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Visualizing Vegas: Vincent LaForet's Tilt-Shift Photos Will Give You Vertigo

With no mirrors, no clocks, and no obvious way out of most Vegas casinos, you could be forgiven for forgetting where on earth you are whilst vacationing in Sin City. However, French-American photographer Vincent LaForet does not suffer from such problems: He has captured this city — a burgeoning urban anomaly in the Nevada desert — in all its idiosyncratic glory, shooting from a helicopter at 9,000 feet up.


LaForet’s vision of the city looks like a neon-fueled architectural model: the miniature effect is created by the photographer’s tilt-shift lens, using selective focus to highlight certain details within the illuminated landscape. Very little post-production is required, with LaForet estimating he spend “30 to 60 seconds max” to color-correct each photograph in Adobe’s Lightroom application.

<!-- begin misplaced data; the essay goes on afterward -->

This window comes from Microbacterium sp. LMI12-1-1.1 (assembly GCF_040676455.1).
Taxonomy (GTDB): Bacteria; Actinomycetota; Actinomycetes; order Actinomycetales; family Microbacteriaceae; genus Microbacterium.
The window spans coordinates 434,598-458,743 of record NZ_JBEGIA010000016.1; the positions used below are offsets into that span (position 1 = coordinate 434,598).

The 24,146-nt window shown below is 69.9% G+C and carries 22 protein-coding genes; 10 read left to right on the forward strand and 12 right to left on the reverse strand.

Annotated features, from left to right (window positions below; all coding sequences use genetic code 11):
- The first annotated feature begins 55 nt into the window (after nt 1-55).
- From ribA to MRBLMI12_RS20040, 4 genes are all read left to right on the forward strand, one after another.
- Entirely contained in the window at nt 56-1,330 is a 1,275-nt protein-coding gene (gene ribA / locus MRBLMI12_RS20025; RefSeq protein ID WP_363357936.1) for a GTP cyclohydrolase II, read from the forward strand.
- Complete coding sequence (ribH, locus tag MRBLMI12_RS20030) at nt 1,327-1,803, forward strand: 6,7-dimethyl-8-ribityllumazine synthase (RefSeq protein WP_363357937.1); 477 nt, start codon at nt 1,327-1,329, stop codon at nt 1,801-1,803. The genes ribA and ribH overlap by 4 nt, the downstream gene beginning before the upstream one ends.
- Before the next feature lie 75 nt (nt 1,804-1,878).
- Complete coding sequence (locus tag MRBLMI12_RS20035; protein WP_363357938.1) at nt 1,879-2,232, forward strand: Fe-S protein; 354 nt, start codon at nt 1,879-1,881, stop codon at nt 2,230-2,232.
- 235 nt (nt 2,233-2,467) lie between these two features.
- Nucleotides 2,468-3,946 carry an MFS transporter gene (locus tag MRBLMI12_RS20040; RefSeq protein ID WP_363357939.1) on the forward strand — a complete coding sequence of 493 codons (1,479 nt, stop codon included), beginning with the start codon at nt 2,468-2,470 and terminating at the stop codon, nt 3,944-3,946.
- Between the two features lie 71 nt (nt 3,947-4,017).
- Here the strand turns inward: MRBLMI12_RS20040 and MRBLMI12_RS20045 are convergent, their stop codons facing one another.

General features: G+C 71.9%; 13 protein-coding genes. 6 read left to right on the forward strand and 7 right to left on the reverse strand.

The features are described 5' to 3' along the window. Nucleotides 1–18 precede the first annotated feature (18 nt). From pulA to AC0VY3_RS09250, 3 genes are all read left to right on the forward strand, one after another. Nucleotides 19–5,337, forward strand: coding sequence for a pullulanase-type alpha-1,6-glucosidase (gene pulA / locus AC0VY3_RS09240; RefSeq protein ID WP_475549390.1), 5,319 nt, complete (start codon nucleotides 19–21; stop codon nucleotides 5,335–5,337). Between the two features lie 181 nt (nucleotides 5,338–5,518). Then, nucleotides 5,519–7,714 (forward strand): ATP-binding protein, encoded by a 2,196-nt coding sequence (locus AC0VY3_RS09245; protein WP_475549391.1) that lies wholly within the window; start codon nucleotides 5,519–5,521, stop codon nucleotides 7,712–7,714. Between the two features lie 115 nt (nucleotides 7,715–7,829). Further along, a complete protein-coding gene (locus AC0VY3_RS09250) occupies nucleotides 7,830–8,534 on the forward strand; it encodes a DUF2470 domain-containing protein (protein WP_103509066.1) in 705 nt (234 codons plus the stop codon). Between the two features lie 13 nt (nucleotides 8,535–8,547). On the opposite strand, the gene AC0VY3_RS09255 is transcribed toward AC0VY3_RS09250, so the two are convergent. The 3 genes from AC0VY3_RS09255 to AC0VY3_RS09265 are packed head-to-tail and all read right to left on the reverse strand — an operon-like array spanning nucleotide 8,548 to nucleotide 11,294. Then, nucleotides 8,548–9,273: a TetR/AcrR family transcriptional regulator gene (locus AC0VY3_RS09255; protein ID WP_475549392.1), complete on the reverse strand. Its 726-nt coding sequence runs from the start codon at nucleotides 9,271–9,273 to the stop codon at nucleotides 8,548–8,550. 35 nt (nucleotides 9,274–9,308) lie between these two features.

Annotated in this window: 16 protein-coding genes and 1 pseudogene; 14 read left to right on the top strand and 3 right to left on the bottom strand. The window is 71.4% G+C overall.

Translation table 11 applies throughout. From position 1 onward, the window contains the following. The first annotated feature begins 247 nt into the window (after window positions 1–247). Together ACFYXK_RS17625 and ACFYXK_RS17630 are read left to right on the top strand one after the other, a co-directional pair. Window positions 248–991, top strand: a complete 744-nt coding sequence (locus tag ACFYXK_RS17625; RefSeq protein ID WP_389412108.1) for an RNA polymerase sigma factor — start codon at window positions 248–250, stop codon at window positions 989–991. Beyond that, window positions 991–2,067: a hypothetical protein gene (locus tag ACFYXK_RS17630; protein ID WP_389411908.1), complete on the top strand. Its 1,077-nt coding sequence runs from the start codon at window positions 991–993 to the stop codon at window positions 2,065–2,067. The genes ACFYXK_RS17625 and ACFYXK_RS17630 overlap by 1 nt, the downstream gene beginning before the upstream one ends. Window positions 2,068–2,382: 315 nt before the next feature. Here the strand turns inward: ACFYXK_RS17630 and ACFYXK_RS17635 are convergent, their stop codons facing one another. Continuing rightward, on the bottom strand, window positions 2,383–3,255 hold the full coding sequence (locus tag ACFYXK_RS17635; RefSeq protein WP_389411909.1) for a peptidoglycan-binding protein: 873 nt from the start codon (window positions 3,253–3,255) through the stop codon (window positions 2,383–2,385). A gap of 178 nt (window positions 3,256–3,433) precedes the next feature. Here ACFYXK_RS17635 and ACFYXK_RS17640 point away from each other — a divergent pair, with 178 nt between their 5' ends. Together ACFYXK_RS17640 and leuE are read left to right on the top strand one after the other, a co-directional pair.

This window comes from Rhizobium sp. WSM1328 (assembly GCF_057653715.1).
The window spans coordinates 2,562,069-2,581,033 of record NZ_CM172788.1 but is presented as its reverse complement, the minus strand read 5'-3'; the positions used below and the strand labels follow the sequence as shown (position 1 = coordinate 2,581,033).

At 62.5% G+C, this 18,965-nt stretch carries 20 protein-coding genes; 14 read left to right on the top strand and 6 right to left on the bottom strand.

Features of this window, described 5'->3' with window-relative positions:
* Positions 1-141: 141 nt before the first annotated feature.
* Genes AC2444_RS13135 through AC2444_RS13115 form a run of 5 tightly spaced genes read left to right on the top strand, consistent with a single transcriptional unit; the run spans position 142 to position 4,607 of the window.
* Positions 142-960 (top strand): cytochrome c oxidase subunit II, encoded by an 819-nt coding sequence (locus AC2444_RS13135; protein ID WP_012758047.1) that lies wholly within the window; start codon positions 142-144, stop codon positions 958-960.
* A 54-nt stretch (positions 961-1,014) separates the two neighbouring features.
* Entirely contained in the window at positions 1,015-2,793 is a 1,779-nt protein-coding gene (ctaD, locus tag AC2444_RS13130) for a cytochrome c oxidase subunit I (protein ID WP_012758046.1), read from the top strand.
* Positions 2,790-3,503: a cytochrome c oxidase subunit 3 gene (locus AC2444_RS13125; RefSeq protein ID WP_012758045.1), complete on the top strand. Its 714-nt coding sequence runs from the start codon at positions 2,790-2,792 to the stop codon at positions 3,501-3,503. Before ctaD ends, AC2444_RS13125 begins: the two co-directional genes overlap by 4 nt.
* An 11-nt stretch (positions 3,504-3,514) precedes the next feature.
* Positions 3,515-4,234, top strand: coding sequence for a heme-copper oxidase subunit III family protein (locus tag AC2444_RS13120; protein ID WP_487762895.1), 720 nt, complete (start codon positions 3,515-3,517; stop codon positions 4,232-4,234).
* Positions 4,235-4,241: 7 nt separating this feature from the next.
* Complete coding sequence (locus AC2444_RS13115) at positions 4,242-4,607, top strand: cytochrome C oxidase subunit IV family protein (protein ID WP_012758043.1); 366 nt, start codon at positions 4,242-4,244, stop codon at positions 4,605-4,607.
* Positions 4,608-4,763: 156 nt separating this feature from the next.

The results are surreal — the polychromatic sea of glistening lights is reminiscent of a futuristic computer chip, or the suburbs of a mega-metropolis from Steven Lisberger’s sci-fi epic Tron. Interestingly, the most beautiful images might actually be those that show a patchwork of streetlights and the subtle glow of houses far from the Strip — showing there is more to life in Vegas than that rich vein of casinos, restaurants, and five-star resorts.



With his striking set of images, LaForet is a rare species of Vegas tourist — he's managed to leave the city with more than when he arrived…

Yours elevated,

The Angry Architect

Images via Architizer